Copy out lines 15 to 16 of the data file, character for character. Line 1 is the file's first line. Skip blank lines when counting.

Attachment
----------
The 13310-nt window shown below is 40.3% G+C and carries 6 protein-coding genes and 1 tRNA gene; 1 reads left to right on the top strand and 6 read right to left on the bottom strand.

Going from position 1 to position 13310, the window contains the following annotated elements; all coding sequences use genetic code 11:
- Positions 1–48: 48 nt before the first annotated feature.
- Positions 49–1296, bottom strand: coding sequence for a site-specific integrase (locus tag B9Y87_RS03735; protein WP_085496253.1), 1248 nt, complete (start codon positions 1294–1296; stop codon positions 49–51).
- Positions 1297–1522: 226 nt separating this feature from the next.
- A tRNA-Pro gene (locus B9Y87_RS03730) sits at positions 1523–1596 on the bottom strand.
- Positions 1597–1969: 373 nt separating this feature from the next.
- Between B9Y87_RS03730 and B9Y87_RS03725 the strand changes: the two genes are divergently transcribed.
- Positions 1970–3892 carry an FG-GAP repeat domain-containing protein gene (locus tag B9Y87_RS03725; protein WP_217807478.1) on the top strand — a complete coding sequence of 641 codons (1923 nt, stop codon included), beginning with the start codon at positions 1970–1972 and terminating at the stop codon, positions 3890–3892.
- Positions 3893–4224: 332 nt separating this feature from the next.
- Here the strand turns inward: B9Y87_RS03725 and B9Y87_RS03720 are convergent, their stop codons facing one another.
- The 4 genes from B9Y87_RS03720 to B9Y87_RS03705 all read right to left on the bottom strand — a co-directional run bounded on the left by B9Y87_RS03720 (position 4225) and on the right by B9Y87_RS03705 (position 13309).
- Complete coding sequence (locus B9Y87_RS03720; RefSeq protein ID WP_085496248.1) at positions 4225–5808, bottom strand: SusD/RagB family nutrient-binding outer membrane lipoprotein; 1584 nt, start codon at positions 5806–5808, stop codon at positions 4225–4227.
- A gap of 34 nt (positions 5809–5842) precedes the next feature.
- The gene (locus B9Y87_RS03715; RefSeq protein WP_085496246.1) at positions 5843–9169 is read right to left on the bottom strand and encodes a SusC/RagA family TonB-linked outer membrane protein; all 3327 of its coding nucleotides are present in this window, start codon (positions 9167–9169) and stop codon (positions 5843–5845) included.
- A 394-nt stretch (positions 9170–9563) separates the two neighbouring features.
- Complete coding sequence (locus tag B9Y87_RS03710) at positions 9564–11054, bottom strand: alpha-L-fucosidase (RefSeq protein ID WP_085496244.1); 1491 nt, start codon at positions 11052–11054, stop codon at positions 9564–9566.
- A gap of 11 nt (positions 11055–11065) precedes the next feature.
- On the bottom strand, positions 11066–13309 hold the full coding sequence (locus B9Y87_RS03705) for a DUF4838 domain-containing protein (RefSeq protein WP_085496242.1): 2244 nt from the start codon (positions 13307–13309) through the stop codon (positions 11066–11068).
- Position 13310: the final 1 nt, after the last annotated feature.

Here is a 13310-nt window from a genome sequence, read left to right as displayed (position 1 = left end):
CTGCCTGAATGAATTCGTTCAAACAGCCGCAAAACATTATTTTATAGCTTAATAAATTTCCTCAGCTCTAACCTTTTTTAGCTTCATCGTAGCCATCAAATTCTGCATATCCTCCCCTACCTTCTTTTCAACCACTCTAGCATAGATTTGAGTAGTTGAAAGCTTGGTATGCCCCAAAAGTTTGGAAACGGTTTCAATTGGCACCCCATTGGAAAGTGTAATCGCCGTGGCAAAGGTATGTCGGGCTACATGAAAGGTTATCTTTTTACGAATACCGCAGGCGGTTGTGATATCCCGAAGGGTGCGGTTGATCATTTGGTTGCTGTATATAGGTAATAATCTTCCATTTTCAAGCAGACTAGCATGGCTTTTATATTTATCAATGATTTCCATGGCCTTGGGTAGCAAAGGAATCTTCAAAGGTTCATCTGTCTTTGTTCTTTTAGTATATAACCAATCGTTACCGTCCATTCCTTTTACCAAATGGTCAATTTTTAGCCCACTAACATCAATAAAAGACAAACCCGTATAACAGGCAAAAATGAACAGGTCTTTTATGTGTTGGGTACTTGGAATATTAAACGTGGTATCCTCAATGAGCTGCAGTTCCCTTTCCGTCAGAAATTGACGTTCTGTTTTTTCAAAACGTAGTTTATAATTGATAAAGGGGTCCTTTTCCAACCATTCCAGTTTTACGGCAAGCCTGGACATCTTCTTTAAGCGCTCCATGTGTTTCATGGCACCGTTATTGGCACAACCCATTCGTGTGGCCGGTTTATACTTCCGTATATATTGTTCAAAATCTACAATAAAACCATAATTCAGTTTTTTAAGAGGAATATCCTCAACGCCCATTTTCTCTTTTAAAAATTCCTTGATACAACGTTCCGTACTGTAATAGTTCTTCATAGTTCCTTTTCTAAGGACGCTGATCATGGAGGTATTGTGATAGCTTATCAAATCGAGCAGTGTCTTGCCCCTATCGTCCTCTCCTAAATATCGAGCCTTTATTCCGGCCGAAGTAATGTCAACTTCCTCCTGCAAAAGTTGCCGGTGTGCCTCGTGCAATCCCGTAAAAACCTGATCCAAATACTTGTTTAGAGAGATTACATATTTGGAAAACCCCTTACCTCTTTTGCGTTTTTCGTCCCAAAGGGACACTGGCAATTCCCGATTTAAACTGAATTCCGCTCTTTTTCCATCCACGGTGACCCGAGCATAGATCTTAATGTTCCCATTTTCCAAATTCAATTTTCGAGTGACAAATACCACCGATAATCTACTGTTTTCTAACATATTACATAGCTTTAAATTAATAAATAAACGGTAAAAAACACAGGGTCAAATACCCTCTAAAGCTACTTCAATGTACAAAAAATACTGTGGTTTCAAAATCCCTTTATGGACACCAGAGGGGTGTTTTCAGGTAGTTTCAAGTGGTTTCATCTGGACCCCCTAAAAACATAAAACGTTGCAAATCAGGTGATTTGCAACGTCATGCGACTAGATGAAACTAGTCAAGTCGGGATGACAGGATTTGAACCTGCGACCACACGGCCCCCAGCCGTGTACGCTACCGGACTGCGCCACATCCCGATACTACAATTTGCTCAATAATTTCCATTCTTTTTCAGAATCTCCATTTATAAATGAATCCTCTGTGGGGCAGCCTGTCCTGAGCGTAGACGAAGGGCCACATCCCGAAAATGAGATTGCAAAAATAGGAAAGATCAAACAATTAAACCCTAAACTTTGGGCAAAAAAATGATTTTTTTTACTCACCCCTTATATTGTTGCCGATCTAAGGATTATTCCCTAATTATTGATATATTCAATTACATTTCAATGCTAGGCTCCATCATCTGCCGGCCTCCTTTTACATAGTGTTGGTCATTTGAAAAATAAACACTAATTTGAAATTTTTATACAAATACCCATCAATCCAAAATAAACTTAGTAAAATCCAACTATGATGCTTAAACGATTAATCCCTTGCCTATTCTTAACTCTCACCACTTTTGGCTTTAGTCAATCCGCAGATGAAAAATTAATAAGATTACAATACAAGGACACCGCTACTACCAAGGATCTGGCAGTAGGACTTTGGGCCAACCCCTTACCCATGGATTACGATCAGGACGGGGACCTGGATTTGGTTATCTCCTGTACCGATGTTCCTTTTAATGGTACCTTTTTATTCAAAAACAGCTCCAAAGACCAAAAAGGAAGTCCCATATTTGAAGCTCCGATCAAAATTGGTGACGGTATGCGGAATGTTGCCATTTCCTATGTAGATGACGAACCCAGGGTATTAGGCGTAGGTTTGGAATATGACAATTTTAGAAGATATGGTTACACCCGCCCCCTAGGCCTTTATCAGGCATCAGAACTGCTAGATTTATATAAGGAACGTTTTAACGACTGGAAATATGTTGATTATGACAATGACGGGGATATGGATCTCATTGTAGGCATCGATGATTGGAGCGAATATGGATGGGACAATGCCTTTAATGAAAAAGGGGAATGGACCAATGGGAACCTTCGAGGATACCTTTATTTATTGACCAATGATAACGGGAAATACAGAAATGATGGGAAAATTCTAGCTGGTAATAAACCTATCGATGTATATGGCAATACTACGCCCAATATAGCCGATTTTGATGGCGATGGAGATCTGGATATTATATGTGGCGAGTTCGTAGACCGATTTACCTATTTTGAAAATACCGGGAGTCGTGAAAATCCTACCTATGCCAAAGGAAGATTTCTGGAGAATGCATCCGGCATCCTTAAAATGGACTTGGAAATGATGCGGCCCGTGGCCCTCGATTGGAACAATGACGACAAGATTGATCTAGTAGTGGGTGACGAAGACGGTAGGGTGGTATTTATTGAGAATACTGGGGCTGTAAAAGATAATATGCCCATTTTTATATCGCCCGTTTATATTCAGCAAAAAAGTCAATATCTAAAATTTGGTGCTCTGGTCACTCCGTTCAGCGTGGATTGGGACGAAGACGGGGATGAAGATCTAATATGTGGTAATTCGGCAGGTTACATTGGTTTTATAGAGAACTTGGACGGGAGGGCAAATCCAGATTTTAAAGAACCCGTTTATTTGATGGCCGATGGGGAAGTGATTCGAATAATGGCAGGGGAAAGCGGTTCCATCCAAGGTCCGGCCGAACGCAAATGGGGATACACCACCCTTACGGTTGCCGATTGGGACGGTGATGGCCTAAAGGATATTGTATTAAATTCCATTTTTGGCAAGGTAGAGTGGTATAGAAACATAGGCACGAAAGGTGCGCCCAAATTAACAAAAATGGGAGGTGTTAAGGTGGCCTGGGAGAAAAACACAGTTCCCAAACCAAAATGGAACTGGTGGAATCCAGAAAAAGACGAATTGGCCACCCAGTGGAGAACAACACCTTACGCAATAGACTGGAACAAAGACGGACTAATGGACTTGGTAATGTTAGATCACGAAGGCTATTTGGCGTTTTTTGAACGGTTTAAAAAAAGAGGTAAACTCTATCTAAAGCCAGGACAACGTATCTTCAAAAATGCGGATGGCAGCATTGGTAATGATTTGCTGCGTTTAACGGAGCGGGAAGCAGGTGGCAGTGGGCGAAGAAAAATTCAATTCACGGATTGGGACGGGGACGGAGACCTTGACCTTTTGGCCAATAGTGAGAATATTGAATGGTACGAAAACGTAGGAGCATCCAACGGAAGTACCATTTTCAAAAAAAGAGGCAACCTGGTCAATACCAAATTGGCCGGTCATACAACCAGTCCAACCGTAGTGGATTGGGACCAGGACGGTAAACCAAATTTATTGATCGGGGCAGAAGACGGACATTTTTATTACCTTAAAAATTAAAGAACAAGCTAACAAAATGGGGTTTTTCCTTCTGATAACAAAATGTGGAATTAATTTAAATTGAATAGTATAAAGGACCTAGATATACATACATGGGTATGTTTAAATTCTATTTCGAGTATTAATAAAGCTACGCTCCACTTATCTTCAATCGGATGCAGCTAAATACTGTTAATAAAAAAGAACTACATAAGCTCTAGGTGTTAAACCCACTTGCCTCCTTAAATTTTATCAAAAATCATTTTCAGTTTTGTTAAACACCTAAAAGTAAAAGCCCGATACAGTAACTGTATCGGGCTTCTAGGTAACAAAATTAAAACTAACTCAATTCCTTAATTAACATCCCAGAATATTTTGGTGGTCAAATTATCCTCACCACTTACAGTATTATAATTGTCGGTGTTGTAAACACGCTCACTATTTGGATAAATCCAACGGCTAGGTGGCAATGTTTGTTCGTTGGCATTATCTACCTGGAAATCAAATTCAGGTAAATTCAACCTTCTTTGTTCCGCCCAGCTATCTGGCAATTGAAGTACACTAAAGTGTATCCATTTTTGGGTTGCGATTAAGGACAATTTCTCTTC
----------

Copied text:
- The gene (locus B9Y87_RS03715; RefSeq protein WP_085496246.1) at positions 5843–9169 is read right to left on the bottom strand and encodes a SusC/RagA family TonB-linked outer membrane protein; all 3327 of its coding nucleotides are present in this window, start codon (positions 9167–9169) and stop codon (positions 5843–5845) included.
- A 394-nt stretch (positions 9170–9563) separates the two neighbouring features.